Destroying collateral: asset security and the financing of firms
Janet Rubin and
Applied Economics Letters, 2015, vol. 22, issue 9, 704-709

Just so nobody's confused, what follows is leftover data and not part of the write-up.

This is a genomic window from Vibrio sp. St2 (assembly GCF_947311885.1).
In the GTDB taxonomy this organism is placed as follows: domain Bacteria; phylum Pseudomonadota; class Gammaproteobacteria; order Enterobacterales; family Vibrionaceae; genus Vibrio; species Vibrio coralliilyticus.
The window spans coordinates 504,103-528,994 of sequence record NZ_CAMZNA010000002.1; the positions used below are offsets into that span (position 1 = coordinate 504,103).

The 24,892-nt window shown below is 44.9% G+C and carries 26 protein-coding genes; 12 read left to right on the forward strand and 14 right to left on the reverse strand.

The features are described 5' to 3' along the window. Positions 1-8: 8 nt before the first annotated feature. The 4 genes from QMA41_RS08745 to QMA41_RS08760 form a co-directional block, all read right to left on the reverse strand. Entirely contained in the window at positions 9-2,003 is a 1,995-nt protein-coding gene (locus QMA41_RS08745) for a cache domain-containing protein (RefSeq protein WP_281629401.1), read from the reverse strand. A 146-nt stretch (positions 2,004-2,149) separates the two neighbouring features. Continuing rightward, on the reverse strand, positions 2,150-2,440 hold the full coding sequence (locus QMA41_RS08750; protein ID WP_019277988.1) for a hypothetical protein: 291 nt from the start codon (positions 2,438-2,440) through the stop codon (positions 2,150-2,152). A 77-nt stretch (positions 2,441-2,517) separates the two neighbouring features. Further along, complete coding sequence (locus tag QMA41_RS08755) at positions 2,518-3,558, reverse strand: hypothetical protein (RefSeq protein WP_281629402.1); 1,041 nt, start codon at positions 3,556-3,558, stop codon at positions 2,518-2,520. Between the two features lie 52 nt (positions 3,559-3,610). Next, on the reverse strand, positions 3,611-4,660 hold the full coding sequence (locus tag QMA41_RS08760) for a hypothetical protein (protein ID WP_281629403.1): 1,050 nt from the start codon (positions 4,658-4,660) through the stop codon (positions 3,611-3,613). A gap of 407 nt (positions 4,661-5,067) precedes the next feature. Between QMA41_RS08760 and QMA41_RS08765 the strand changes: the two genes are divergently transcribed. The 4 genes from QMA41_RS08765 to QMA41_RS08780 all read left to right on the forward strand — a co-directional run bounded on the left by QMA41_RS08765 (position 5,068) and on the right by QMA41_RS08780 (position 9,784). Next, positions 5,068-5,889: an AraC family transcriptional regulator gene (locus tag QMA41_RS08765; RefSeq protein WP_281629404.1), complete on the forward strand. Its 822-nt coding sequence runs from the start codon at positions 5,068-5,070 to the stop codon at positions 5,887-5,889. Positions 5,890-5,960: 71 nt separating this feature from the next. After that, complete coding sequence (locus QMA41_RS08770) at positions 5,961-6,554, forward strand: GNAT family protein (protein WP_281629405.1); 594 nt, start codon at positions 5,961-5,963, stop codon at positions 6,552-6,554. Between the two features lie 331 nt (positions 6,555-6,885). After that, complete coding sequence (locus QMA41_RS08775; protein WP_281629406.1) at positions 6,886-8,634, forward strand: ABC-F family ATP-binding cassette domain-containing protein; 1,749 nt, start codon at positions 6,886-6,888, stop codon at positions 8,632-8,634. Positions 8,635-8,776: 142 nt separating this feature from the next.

Posting collateral encourages credit provision under the assumption that lenders can appropriate the pledged assets in case of default. When institutions work imperfectly, though, banks discount the value of effective collateral, thereby reducing lending volume. This process has been described in US states with difficult foreclosure procedures, but here we show that it also matters for poor countries after a violent conflict, when collateralizable assets have a heightened probability of being destroyed. We use firm-level data on loans in Sub-Saharan Africa to show that to get a loan, firms in countries with recent conflict need to pledge additional collateral. While some OLS offer supporting evidence, the effect is larger and more precisely estimated when we use quantile regressions to focus on the subgroup of firms that face tougher collateral requirements, which suggests that this effect is heterogeneous within countries. This mechanism is a novel channel that relates peace to economic growth and convergence through financial markets.
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